- Rule based thresholds for automatic certification and risk assessments


- Workflow support for reconciliation process


- Tasks and task assignments


The key benefits of integrated and packaged account reconciliation software packages include efficiency gains as well as reduction in risk to Finance organizations.  Efficiency gains can be measured by the value in labor savings achieved by making the administration, preparation, and review of account reconciliations more efficient.  Reduction in risk can be measured by the avoidance of costs associated with a failure in internal controls around account reconciliations.  If material weaknesses are found and announced in external audits, the consequences can be costly.  Companies incur expenses for additional legal and audit fees and there can be an impact on the stock price for publicly-held entities.


In summary, with increasing pressure to reduce close times and improve the integrity of financial reporting, Finance departments need to eliminate spreadsheets and manual processes and adopt technologies that can help automate and streamline the financial close process and eliminate the chances for errors, omissions and fraud.  Integrated and packaged account reconciliation software applications can help alleviate a major bottleneck in the financial close process, increase accuracy and reduce risk, and can complement existing investments in financial consolidation, financial reporting, financial close workflow and transaction processing systems.


Here’s a link where you can find information about how the new Account Reconciliation Manager feature in Oracle Hyperion Financial Close Management can help make account reconciliations less of a headache:


http://www.oracle.com/us/solutions/ent-performance-bi/financial-close-065894.html


Also, here’s a link to a recent webcast replay on this topic:


https://oraclemeetings.webex.com/ec0605lc/eventcenter/recording/recordAction.do;jsessionid=gLMyQNcpqmQSGGf8h2YNZYT2gcwpdQNyTjvlxMj2hP0rXFJSSDTz!-866538466?theAction=poprecord&actname=%2Feventcenter%2Fframe%2Fg.do&actappname=ec0605lc&renewticket=0&renewticket=0&apiname=lsr.php&entappname=url0107lc&needFilter=false&&isurlact=true&rID=69582487&entactname=%2FnbrRecordingURL.do&rKey=168b45687e963894&recordID=69582487&siteurl=oraclemeetings&rnd=0489765029&SP=EC&AT=pb&format=short


Please contact me if you have any questions or need more information:  john.orourke@oracle.com

Tuesday Jul 10, 2012

Challenges in Corporate Reporting - New Independent Research

Earlier this year, Oracle and Accenture sponsored a global study on trends in financial close and reporting. We surveyed 1,123 finance professionals in large organizations in 12 countries around the world during February and March.


Financial Consolidation and Reporting is the most mature aspect of Enterprise Performance Management with mainstream solutions having been around for over 30 years. But of course over this time there have been many changes and very significant increases in regulation. So just what is the current state is Financial Consolidation and Reporting in our major corporations across the world? We commissioned this independent research to find out. Highlights of the result are:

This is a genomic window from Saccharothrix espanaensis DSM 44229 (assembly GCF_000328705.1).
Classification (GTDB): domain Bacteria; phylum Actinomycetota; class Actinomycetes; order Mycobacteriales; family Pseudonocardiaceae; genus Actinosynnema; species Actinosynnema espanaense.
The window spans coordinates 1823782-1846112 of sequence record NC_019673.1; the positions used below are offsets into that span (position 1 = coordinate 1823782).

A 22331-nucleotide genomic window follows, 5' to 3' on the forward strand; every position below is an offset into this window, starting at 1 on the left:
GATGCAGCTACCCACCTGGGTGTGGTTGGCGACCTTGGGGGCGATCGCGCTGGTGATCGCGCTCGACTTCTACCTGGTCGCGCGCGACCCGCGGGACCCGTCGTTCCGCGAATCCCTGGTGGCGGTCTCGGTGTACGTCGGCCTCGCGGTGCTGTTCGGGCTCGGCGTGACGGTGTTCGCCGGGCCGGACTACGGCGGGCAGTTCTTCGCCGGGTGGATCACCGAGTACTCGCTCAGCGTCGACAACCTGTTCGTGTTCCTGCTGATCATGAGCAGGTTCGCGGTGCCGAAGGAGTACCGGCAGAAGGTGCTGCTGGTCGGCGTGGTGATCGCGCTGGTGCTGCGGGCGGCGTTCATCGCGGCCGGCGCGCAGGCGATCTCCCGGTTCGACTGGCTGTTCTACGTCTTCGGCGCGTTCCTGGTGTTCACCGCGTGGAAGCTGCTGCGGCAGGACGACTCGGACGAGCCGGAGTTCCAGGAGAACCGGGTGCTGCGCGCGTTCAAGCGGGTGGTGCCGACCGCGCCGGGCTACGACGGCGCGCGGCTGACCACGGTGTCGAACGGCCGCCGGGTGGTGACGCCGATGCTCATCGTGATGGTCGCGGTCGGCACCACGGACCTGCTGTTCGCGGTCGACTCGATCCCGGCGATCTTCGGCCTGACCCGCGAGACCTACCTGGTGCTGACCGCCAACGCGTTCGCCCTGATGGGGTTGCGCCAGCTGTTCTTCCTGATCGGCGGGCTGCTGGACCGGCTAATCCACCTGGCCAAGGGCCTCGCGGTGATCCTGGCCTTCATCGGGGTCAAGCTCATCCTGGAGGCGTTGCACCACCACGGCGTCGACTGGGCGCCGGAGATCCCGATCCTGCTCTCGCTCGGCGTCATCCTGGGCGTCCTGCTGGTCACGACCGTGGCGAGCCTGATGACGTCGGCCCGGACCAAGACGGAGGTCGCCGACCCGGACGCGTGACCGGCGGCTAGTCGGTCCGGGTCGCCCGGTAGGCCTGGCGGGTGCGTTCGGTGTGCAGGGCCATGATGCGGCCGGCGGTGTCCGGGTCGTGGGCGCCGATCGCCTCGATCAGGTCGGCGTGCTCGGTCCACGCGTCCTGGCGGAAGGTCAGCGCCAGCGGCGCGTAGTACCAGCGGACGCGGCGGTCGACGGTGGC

Seeking change: Businesses recognize they need to invest in financial reporting to address the challenges they currently face. 47 percent of companies have made substantial investments over the last year to the financial close, filing, and reporting processes.


          Ineffective investments: Despite these investments, spreadsheets (72 percent) and e-mails (68 percent) are still being used daily to track and manage reporting, suggesting that new investments are falling short of expectations.


          Increased costs and uncertainty: The situation is so opaque that managers across the finance function are unable to fully understand the financial impact or cost implications of reporting, with 60 percent of respondents admitting they did not know the total cost of managing and publicizing their financial results.


          Persistent challenges: 68 percent of respondents admitted that they have inadequate visibility into reporting processes, while 84 percent of finance managers surveyed said they find it difficult to control the quality of financial data across the entire reporting process.


          Decreased effectiveness: 71 percent of finance managers feel their effectiveness is limited in some way by data-analysis–related issues, while 39 percent of C-level or VP-level respondents say their effectiveness is impaired by limited visibility.


          Missed deadlines: Due to late changes to the chart of accounts, 15 percent of global businesses have missed statutory filings, putting their companies at risk of financial penalties and potentially impacting share value.


The report makes it clear that investments made to date by these large organizations around the world have been uneven across the close, reporting, and filing processes, which has led to the challenges these organizations currently face in the overall process. Regardless of whether companies are using a variety of solutions or a single solution, the report shows they continue to witness increased costs, ineffectual data management, and missed reporting, which—in extreme circumstances—can impact a company’s corporate image and share value.


The good news is that businesses realize that these problems persist and 86 percent of companies are likely to make a significant investment during the next five years to address these issues. While they should invest, it is critical that they direct investments correctly to address the key issues this research identified:


          Improving data integrity


          Optimizing processes


          Integrating the extended financial close process


By addressing these issues and with clear guidance on how to implement the correct business processes, infrastructure, and software solutions, finance teams will find that their reporting processes are much more effective, cost-efficient, and aligned with their performance expectations.


To get a copy of the full report:


http://www.oracle.com/webapps/dialogue/ns/dlgwelcome.jsp?p_ext=Y&p_dlg_id=11747758&src=7300117&Act=92


To replay a webcast discussing the findings:


http://www.cfo.com/webcast.cfm?webcast=14639438&pcode=ORA061912_ORA

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This blog will highlight key EPM market trends, recent events and other news of interest to our field, customers and partners.